Humour is a common element of human interaction and has also been described as an important component of organisational culture. Humour in the workplace can create a positive environment in which knowledge and ideas are shared liberally and interpersonal relationships can thrive. Some reasons why humour is a key to success:

  • Reduces stress
  • People enjoy working together
  • Builds trust between colleagues
  • Makes peers more approachable
  • Reduces tension and conflict in the workplace
  • Increases productivity
  • Promotes creativity and divergent thinking
  • Boosts morale and team connections

Laughter a key outcome of humour is powerful and is good for individual’s health!

 

References:

Mindfulness is the human ability to be fully present. Being engaged in the moment means that we are free from distraction and open to an attitude of acceptance, curiosity and calmness. Cultivated in Buddhism, mindfulness embraces an appreciation of the moment and a larger perspective on life. Mindfulness supports and enriches meditation, while meditation nurtures and expands mindfulness. Mindfulness is a type of meditation in which there is an intense awareness of what is sensed and felt in a moment, without interpretation. Research suggests that there are many benefits to mindfulness including improved wellbeing and physical health by relieving stress, lowering blood pressure and improving sleep. Mindfulness meditation also improves mental health being an important element in treatment for anxiety, depression and a range of disorders.

The cultivation of mindfulness has roots in Buddhism, but most religions include some type of meditation technique that helps move individuals’ thoughts toward an appreciation of the moment and a larger perspective on life. The term “mindfulness” refers to a psychological state of awareness and the practices that promote this awareness. It is often also described as a moment-to-moment consciousness of one’s experience without judgment. Mindfulness can be cultivated through practices such as yoga and tai chi, but most of the literature has focused on mindfulness that is developed through mindfulness meditation. These self-regulation practices focus on training attention and awareness to bring mental processes under greater voluntary control and thereby foster capacities such as calmness, clarity and concentration (Walsh & Shapiro, 2006). Mindfulness meditation helps improve individual’s ability to comprehend their emotions and helps to recognise the emotions of other people. Researchers posit that mindfulness meditation reduces stress and rumination; fewer depressive symptoms; decreases anxiety; promotes metacognitive awareness and working memory capacity; supports the use of emotion regulation strategies and boosts working memory and focus.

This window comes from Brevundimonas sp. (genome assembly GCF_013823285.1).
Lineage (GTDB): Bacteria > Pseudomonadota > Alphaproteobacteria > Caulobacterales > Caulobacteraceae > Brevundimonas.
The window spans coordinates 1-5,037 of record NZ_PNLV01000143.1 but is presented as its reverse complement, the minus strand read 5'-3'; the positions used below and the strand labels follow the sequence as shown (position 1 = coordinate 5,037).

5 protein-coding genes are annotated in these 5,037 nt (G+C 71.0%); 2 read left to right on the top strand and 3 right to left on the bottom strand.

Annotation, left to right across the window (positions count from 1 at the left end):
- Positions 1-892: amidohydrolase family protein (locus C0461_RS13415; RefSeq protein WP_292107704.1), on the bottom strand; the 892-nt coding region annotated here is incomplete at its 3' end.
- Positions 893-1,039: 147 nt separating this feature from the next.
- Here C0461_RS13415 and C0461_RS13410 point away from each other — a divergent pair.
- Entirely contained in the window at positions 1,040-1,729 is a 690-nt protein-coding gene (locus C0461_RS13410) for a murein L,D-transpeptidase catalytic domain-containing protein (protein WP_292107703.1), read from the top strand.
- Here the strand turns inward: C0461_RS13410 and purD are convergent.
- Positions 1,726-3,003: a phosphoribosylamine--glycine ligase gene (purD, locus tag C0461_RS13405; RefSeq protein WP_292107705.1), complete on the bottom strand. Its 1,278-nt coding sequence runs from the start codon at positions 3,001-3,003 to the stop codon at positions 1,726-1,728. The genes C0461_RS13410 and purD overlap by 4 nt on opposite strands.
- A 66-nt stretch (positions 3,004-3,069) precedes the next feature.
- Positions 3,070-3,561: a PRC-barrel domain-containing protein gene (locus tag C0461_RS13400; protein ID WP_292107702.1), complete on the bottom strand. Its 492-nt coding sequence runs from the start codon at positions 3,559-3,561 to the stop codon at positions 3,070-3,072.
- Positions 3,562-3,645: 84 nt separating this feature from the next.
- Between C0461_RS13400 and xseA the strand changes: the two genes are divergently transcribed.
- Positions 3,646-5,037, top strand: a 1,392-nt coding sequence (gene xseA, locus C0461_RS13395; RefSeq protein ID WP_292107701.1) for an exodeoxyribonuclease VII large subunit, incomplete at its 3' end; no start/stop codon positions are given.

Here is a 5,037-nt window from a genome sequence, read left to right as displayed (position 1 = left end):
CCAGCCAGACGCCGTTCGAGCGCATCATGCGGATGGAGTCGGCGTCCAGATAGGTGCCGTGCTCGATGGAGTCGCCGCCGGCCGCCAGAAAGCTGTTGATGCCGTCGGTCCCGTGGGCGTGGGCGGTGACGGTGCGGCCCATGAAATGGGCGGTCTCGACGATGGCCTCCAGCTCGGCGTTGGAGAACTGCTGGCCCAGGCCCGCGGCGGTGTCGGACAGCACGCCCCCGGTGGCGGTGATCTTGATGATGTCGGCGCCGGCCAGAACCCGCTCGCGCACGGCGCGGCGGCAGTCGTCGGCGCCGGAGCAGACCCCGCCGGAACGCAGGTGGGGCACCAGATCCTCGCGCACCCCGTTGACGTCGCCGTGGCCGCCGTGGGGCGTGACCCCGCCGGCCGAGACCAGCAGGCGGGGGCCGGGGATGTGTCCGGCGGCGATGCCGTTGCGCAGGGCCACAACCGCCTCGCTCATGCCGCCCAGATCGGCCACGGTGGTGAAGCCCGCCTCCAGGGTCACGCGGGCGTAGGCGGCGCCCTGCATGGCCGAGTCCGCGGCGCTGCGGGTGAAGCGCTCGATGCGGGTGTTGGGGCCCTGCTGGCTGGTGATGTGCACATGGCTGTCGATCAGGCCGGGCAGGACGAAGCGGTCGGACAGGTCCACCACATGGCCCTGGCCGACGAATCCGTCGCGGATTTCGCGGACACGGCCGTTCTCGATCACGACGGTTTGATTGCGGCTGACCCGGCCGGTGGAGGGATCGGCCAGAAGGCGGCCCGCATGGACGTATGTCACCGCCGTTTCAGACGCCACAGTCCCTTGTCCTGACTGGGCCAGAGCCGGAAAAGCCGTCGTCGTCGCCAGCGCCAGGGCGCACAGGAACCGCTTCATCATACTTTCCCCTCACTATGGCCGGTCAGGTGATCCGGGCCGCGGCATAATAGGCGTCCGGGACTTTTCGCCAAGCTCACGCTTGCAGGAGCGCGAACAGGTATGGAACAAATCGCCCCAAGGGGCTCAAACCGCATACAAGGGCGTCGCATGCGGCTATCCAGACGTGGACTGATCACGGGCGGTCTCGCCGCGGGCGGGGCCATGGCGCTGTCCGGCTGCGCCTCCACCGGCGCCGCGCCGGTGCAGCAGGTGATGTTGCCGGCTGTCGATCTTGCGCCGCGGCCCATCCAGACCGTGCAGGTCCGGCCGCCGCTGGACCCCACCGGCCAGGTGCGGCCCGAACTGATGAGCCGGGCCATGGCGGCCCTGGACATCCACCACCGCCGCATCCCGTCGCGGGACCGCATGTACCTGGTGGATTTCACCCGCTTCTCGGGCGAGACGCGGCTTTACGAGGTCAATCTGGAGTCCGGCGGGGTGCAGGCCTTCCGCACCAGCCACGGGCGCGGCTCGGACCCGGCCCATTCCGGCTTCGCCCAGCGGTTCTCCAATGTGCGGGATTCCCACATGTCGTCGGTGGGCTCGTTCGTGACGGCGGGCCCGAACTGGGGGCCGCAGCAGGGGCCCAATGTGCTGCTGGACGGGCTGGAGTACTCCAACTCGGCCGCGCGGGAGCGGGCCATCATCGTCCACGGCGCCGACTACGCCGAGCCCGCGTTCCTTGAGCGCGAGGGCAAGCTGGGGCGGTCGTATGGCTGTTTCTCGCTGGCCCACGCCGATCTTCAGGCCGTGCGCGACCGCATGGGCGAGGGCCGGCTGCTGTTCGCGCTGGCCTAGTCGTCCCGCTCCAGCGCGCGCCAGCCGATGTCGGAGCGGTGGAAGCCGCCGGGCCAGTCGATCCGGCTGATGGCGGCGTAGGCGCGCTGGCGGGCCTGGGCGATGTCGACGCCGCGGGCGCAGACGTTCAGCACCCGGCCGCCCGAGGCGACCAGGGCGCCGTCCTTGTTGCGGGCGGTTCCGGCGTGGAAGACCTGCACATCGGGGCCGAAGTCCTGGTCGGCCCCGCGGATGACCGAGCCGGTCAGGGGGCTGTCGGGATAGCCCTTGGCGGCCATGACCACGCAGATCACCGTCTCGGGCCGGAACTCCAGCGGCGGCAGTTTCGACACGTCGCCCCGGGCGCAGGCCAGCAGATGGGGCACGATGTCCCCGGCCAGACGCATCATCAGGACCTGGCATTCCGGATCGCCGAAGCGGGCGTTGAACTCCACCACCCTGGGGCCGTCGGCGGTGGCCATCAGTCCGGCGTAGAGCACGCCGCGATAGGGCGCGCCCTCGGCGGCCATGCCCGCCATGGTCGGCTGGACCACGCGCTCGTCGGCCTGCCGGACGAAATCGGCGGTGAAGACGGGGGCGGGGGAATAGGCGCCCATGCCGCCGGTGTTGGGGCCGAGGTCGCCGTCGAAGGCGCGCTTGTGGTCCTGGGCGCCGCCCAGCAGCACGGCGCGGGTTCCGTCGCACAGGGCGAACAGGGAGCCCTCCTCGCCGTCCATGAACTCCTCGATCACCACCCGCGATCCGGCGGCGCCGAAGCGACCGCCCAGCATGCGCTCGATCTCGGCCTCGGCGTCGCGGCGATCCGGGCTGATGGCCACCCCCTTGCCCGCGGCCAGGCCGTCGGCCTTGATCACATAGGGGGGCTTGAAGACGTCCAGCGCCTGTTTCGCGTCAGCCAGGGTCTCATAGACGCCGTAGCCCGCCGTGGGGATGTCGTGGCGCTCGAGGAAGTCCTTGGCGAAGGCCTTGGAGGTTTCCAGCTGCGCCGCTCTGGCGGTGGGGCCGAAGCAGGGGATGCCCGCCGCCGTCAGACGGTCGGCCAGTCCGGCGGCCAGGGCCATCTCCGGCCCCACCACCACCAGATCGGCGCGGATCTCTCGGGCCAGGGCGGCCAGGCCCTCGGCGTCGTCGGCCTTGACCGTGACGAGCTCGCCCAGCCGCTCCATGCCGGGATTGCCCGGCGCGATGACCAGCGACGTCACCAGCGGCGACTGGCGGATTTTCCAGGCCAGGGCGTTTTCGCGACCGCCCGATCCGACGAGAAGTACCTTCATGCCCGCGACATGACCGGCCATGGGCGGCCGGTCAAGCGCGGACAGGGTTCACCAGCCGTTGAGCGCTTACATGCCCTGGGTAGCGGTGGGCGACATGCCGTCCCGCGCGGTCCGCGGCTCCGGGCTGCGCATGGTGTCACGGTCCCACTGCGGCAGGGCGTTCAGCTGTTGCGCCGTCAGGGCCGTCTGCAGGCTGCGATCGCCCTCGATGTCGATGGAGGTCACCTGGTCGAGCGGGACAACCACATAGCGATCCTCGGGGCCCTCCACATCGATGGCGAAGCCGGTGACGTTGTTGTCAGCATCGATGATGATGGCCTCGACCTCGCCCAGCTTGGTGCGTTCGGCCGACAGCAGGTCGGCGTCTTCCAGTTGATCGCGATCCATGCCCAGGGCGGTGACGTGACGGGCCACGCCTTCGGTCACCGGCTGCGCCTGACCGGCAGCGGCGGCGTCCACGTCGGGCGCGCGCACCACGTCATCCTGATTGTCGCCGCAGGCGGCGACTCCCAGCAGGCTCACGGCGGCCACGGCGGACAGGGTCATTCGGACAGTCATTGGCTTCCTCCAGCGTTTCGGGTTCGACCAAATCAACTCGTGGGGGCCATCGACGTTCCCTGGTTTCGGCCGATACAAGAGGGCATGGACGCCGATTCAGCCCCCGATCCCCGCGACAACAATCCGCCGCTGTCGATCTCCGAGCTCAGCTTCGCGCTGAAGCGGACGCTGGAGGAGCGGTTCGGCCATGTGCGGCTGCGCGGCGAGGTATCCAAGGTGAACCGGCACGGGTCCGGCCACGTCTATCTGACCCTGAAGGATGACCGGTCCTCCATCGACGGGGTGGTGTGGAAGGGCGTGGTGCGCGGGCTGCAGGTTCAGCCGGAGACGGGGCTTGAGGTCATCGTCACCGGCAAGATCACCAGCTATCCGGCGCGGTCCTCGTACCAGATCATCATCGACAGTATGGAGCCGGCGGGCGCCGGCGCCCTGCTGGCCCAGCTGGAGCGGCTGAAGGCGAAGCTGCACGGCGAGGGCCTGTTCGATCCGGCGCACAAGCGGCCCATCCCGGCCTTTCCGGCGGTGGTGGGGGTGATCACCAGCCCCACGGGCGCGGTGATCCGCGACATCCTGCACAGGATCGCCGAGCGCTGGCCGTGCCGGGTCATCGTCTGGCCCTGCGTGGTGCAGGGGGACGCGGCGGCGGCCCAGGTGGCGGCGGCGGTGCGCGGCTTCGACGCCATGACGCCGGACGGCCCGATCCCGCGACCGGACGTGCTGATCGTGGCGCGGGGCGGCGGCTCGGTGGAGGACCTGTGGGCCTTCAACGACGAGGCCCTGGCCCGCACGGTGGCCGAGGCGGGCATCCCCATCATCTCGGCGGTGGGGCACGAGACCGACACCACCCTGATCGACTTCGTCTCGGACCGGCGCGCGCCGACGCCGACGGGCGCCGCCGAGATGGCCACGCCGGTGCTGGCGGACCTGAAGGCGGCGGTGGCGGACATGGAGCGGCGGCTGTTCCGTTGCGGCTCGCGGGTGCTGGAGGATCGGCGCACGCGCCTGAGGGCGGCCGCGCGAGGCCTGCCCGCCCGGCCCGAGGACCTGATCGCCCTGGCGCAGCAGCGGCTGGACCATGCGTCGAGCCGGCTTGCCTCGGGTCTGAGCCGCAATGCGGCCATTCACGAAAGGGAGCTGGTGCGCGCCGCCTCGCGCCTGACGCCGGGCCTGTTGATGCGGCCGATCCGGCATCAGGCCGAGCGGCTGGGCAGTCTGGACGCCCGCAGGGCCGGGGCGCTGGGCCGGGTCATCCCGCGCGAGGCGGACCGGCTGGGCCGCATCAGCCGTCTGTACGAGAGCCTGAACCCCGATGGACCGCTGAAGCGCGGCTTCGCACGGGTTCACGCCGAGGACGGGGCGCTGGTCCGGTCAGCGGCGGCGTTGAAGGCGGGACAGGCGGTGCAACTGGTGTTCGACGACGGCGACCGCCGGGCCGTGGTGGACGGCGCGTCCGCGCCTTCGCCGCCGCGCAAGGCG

In recent years education researchers and teachers have focused on social emotional learning and the emotional wellbeing of students. Research confirms that social and emotional competencies can be taught, modelled, and practiced and can lead to positive student outcomes that are important for success in school and in life. Given the attention to student wellbeing and the recognition of the importance of happiness there has been an increase in holistic health activities in educational settings – these include mindfulness meditation. Mindfulness meditation activities and techniques that calm the mind and body can decrease the negative effects of stress and expand students’ ability to stay engaged. Saltzman (2021) states “mindfulness is a powerful tool that supports children in calming themselves, focusing their attention, and interacting effectively with others, all critical skills for functioning well in school and in life.”

The workplace can be a very stressful competitive place where achievement and success can be an expectation of employees. In work environments there is an expectation of productivity, focus, teamwork and at times it can be demanding. Mindfulness mediation can be a powerful tool that individuals and teams can utilise to decrease stress, connect with colleagues, strengthen focus and demonstrate resilience. Some benefits to the incorporation of mindfulness meditation practices in the workplace include:

  • Reduced stress and anxiety
  • Improves communication
  • Increases emotional intelligence and resilience
  • More cognitive flexibility
  • Increased self-awareness and self-insight
  • Increased immune functioning
  • Reduced psychological distress
  • Increased relationship satisfaction
  • Improved focus

Mindfulness meditation has the capacity to support people’s sense of awareness, clarity, calmness and compassion.

 

References:

  • Saltzman, A. (2021). Still quiet place. Retrieved from http://www.stillquietplace.com/
  • Walsh, R., & Shapiro, S. L. (2006). The meeting of meditative disciplines and western psychology: A mutually enriching dialogue. American Psychologist, 61, 227–239. doi:10.1037/0003-066X.61.3.227

Positivity is the practice of focussing one’s mind affirmatively on the good and constructive aspects of a matter to exclude negative or destructive attitudes and emotions. Having a positive mindset is a mental and emotional attitude suggests an optimistic rather than pessimistic outlook on life – “Is your glass half-empty or half-full?” Researchers continue to explore the effects of positive thinking and optimism suggesting the benefits include lower rates of depression and levels of distress; better psychological and physical well-being. The positive thinking that usually comes with optimism is a key part of effective stress management. A person with a positive mindset encourages and motivate others making them feel good which builds friendly, caring and safe environments. Positivity can change the way one feels about themselves and others, which can in turn have a huge effect on the well-being of all. Positivity is a state of mind we would all like to achieve which is lucky because it is also a skill that improves with use. The activities sourced and designed provide children and students opportunities to explore ways to think and act positively. Becoming positive and optimistic is a skill that will assist students to engage in happy and healthy relationships, be confident with a ‘can do’ attitude!